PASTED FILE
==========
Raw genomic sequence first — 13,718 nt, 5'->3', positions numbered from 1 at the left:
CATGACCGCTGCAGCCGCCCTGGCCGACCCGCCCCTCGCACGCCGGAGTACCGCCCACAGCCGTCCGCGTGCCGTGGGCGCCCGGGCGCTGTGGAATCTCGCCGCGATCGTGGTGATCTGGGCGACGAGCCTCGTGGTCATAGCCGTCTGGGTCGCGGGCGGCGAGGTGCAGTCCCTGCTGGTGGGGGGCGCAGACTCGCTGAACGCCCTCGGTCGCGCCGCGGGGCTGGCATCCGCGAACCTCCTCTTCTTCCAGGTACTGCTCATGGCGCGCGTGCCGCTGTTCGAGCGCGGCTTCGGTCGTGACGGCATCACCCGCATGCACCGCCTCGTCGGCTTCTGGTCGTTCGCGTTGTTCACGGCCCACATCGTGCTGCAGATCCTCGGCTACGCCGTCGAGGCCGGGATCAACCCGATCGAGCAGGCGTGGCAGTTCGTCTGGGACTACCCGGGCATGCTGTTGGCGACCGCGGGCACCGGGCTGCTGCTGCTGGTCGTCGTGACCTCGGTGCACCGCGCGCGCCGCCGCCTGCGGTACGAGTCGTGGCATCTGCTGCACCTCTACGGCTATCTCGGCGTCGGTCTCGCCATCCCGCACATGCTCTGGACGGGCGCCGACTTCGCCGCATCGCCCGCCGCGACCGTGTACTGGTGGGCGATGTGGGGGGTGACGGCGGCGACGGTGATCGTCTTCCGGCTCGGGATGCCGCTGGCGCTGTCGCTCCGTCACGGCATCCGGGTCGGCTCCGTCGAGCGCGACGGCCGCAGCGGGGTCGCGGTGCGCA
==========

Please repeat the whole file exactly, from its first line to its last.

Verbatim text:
Raw genomic sequence first — 13,718 nt, 5'->3', positions numbered from 1 at the left:
CATGACCGCTGCAGCCGCCCTGGCCGACCCGCCCCTCGCACGCCGGAGTACCGCCCACAGCCGTCCGCGTGCCGTGGGCGCCCGGGCGCTGTGGAATCTCGCCGCGATCGTGGTGATCTGGGCGACGAGCCTCGTGGTCATAGCCGTCTGGGTCGCGGGCGGCGAGGTGCAGTCCCTGCTGGTGGGGGGCGCAGACTCGCTGAACGCCCTCGGTCGCGCCGCGGGGCTGGCATCCGCGAACCTCCTCTTCTTCCAGGTACTGCTCATGGCGCGCGTGCCGCTGTTCGAGCGCGGCTTCGGTCGTGACGGCATCACCCGCATGCACCGCCTCGTCGGCTTCTGGTCGTTCGCGTTGTTCACGGCCCACATCGTGCTGCAGATCCTCGGCTACGCCGTCGAGGCCGGGATCAACCCGATCGAGCAGGCGTGGCAGTTCGTCTGGGACTACCCGGGCATGCTGTTGGCGACCGCGGGCACCGGGCTGCTGCTGCTGGTCGTCGTGACCTCGGTGCACCGCGCGCGCCGCCGCCTGCGGTACGAGTCGTGGCATCTGCTGCACCTCTACGGCTATCTCGGCGTCGGTCTCGCCATCCCGCACATGCTCTGGACGGGCGCCGACTTCGCCGCATCGCCCGCCGCGACCGTGTACTGGTGGGCGATGTGGGGGGTGACGGCGGCGACGGTGATCGTCTTCCGGCTCGGGATGCCGCTGGCGCTGTCGCTCCGTCACGGCATCCGGGTCGGCTCCGTCGAGCGCGACGGCCGCAGCGGGGTCGCGGTGCGCA